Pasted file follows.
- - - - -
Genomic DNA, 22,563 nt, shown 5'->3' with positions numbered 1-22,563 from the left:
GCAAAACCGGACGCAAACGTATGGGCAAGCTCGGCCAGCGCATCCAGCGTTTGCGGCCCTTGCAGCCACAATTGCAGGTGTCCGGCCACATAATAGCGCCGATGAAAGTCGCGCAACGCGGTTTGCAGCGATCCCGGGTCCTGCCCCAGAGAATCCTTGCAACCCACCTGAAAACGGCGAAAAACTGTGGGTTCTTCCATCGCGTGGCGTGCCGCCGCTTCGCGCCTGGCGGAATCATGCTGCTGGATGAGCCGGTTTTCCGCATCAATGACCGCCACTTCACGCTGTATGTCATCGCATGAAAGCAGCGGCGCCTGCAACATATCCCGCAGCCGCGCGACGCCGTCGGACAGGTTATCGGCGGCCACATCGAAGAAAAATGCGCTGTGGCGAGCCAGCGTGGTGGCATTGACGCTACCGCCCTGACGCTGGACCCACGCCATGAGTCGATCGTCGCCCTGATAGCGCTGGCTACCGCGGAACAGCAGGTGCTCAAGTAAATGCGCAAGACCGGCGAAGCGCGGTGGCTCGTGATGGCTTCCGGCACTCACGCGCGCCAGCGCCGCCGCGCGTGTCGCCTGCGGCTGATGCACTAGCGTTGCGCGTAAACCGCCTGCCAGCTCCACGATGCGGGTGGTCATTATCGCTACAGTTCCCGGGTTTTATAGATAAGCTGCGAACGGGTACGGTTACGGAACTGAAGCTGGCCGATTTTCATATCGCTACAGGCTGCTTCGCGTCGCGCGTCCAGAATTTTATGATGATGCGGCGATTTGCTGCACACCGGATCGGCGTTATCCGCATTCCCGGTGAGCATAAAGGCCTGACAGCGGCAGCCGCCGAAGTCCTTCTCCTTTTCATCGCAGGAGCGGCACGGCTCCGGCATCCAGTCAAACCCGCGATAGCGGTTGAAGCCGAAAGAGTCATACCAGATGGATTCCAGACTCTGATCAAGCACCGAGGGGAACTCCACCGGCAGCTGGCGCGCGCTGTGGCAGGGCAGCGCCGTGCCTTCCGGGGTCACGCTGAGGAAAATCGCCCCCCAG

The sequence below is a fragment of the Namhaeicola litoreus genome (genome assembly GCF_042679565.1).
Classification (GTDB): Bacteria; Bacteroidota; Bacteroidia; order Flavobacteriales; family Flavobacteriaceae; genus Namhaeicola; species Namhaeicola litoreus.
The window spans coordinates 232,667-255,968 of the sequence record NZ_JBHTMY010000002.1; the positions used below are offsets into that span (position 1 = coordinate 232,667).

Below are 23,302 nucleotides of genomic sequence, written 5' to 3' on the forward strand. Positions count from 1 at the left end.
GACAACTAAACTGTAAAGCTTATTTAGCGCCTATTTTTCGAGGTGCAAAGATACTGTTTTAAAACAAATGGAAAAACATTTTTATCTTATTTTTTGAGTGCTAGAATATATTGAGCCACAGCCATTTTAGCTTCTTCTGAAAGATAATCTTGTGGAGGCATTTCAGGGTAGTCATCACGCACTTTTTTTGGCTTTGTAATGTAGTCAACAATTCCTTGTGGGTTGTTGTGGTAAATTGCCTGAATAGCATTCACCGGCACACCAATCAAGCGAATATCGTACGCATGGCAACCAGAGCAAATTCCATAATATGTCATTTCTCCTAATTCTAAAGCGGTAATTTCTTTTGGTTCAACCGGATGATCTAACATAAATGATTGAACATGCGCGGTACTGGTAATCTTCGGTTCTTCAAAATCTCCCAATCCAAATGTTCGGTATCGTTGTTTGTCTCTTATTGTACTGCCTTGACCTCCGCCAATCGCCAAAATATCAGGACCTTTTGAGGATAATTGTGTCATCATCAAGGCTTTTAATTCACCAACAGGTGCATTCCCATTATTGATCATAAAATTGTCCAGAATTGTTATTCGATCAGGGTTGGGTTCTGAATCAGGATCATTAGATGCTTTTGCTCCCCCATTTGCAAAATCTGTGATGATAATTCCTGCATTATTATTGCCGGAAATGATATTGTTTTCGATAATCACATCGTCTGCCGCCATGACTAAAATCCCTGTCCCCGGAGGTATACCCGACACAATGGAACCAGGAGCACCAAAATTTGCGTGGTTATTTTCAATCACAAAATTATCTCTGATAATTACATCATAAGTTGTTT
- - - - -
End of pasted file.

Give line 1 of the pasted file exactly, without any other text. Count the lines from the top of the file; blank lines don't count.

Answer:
Genomic DNA, 22,563 nt, shown 5'->3' with positions numbered 1-22,563 from the left: